This is the Taxotere and Cytoxan, which prevent the return of the tumor.

This is the Neulasta, which stimulates the production of white blood cells, which were killed by the Taxotere and Cytoxan, which prevent the return of the tumor.

This is the steroid, which dulls the bone pain caused by the Neulasta, which stimulates the production of white blood cells, which were killed by the Taxotere and Cytoxan, which prevent the return of the tumor.

This is the laxative, which alleviates the constipation, which was caused by the steroid, which dulls the bone pain caused by the Neulasta, which stimulates the production of white blood cells, which were killed by the Taxotere and Cytoxan, which prevent the return of the tumor.

But as we sat in the little room, that was still in the future. She read and surfed the web; I sent some emails and checked Google Analytics to what kind of traffic ANIAT had been seeing. My timing must have almost perfect. Not only were the GA numbers way too high for a post that hadn’t been Fireballed, they were increasing significantly in real time. After a quick check on the referrers, I realized I was getting traffic from both Hacker News and Reddit, which both had active arguments going on about the post with many disparaging comments about me. I can’t remember a time when I’ve cared so little about being criticized so much.

Every time my Knuth/McIlroy post gets renewed attention on Hacker News or Reddit, I’m back in that little room.

After the first visit, Janet took her treatments out in the Cancer Center’s big open area with a wall of windows that overlooked a pond. The sessions didn’t last as long, but they were harder because now she knew what was coming. They were always scheduled for late morning/early afternoon, so I’d get us lunch at Jimmy John’s and we’d eat and look out at the winter as the poisons dripped into her arm.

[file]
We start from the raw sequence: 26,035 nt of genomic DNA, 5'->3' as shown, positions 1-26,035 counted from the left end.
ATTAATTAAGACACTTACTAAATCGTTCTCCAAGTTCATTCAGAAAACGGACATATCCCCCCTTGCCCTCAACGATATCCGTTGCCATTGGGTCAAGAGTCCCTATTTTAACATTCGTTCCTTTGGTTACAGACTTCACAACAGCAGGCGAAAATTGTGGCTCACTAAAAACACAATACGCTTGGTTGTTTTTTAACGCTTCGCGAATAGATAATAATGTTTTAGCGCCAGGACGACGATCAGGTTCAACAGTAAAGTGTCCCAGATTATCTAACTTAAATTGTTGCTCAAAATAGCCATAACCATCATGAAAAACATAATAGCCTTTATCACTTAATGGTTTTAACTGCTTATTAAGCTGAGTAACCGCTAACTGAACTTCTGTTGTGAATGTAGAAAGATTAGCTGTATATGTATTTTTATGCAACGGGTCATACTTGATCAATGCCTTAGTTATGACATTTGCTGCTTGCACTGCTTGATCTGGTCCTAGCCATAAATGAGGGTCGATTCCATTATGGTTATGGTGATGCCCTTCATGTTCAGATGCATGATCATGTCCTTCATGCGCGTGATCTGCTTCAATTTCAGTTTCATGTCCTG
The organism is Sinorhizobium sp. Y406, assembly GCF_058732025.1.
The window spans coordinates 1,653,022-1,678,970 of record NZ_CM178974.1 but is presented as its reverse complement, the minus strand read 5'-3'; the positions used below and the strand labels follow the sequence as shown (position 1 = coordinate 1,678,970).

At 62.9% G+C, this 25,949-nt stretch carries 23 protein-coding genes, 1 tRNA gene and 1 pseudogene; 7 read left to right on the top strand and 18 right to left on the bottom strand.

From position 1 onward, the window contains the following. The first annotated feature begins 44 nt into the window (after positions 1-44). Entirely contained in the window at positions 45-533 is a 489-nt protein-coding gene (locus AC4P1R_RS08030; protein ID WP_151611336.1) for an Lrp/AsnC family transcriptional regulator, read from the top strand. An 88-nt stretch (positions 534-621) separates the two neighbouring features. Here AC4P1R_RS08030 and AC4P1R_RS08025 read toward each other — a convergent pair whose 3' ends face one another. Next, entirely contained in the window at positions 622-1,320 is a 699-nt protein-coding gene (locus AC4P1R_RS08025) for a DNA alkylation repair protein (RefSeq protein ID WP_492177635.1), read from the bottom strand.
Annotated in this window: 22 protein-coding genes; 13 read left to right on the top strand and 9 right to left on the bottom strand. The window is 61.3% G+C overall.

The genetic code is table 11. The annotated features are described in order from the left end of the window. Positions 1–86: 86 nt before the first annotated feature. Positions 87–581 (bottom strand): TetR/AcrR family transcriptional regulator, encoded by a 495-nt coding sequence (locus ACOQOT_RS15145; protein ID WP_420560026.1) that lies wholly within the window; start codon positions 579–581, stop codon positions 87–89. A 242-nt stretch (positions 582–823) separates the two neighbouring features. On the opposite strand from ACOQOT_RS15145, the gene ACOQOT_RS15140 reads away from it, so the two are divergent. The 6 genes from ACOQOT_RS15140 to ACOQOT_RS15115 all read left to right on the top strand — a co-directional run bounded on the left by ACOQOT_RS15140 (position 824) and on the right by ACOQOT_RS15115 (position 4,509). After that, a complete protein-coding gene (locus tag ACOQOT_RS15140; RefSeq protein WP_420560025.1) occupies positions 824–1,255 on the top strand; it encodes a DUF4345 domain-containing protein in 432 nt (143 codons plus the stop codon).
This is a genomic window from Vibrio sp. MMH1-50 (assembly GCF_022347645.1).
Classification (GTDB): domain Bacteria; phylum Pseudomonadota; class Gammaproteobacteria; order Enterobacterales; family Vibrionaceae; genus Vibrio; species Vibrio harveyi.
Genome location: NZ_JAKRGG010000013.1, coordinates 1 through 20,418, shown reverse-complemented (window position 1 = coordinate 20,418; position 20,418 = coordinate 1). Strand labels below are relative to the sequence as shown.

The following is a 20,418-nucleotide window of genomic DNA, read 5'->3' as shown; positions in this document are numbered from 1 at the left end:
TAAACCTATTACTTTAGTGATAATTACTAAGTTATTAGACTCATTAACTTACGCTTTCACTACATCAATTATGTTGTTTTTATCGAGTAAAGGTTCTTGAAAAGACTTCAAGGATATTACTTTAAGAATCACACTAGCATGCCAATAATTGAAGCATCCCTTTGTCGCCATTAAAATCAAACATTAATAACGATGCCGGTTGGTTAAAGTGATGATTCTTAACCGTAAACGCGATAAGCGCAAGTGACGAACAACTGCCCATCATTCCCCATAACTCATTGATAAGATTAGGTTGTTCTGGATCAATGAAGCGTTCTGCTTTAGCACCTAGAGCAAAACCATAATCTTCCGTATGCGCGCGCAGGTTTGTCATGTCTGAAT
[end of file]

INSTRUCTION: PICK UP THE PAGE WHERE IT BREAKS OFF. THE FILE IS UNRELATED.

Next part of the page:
I just realized, looking back at that last paragraph, that this sounds like it’s going in a dark direction. Sorry about that. Janet’s still here and cancer-free. Although breast cancers like hers can return years later, there’s been no sign that hers will.

Dark memories, though, are hard to avoid, regardless of how things have turned out. Some triggers are obvious, like when I visit a doctor in the building next to the Cancer Center. But some, like seeing a link on Hacker News, are based on odd coincidences that manage to form strong associations.

Steve Jobs’s death, for example, hit us both very hard because it happened during that horrible limbo period between Janet’s diagnosis and mastectomy. His cancer and hers became linked in our minds, and I remember us both crying so much that day. Even today, the connection is there. I found the tribute to Steve during the Apple Event a couple of weeks ago difficult to watch, and I expect the stories next week on the sixth anniversary of his death will bring on the same feelings.

[If the formatting looks odd in your feed reader, visit the original article]

Read the whole story
21 days ago
Share this story

Why Is Cisco Pushing LISP in Enterprise Campus?